logic. In normal programs such garbage is acceptable and the ease of
programming overrides the loss in efficiency but there are a few situations
where this loss is unbearable.
Think about a four color picture scanned at 300 dots per inch making
90000 pixels per square inch. Now a processing on this picture requires
360000 operations per square inch, one operation for each color of each
pixel. A few extra instructions placed by the translator can cost hours of
extra time. The only way to optimize this is to do it directly in assembly
language. But this doesn’t mean that the whole application has to be written
in assembly language, which is almost never the case. It’s only the
performance critical part that is coded in assembly language to gain the few
extra cycles that matter at that point.
Consider an arch just like the ones in mosques. It cannot be made of big
stones alone as that would make the arch wildly jagged, not like the fine arch
we are used to see. The fine grains of cement are used to smooth it to the
desired level of perfection. This operation of smoothing is optimization. The
core structure is built in a higher level language with the big blocks it
provides and the corners that need optimization are smoothed with the fine
grain of assembly language which allows extreme control.
Another use of assembly language is in a class of time critical systems
called real time systems. Real time systems have time bound responses, with
an upper limit of time on certain operations. For such precise timing
requirement, we must keep the instructions in our total control. In higher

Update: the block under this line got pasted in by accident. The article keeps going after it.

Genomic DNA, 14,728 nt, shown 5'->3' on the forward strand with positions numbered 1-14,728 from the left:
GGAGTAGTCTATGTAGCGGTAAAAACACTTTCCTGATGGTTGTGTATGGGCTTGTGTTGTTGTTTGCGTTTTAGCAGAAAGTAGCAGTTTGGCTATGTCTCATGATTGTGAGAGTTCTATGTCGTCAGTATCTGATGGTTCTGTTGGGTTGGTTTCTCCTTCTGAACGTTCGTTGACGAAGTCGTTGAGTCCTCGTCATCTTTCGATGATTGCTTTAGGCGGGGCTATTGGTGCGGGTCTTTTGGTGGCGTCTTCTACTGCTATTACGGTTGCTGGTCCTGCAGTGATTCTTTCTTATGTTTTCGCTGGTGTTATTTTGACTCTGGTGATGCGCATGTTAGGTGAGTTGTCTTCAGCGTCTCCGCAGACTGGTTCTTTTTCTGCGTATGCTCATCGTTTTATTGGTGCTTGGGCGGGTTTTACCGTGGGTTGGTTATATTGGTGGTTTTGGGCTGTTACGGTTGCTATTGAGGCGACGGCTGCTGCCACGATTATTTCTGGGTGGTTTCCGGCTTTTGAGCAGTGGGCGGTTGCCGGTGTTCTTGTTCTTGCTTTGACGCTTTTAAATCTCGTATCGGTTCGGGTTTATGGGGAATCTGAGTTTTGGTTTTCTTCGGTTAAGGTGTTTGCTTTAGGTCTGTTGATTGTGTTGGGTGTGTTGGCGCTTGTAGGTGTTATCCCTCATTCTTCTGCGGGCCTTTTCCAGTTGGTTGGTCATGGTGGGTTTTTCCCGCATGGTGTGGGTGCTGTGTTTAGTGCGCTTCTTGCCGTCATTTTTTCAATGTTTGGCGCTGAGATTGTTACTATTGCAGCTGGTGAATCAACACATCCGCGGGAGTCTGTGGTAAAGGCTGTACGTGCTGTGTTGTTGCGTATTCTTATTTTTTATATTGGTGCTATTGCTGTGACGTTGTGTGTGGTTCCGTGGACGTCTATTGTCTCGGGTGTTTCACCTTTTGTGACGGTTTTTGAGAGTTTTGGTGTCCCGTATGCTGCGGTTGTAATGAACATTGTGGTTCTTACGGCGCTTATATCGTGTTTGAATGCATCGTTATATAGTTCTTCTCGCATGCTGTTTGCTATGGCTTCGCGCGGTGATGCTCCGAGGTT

level languages we cannot even tell how many computer instructions were
actually used, but in assembly language we can have precise control over
them. Any reasonable sized application or a serious development effort has
nooks and corners where assembly language is needed. And at these corners
if there is no assembly language, there can be no optimization and when
there is no optimization, there is no beauty. Sometimes a useful application
becomes useless just because of the carelessness of not working on these
jagged corners. 
The third major reason for learning assembly language and a major
objective for teaching it is to produce fine grained logic in programmers. Just
like big blocks cannot produce an arch, the big thick grained logic learnt in a
higher level language cannot produce the beauty and fineness assembly
language can deliver. Each and every grain of assembly language has a
meaning; nothing is presumed (e.g. div and mul for input and out put of
decimal number). You have to put together these grains, the minimum
number of them to produce the desired outcome. Just like a “for” loop in a
higher level language is a block construct and has a hundred things hidden
in it, but using the grains of assembly language we do a similar operation
with a number of grains but in the process understand the minute logic
hidden beside that simple “for” construct.
Assembly language cannot be learnt by reading a book or by attending a
course. It is a language that must be tasted and enjoyed. There is no other
way to learn it. You will need to try every example, observe and verify the
things you are told about it, and experiment a lot with the computer. Only
then you will know and become able to appreciate how powerful, versatile,
and simple this language is; the three properties that are hardly ever present
together.
Whether you program in C/C++ or Java, or in any programming paradigm
be it object oriented or declarative, everything has to boil down to the bits

and bytes of assembly language before the computer can even understand it.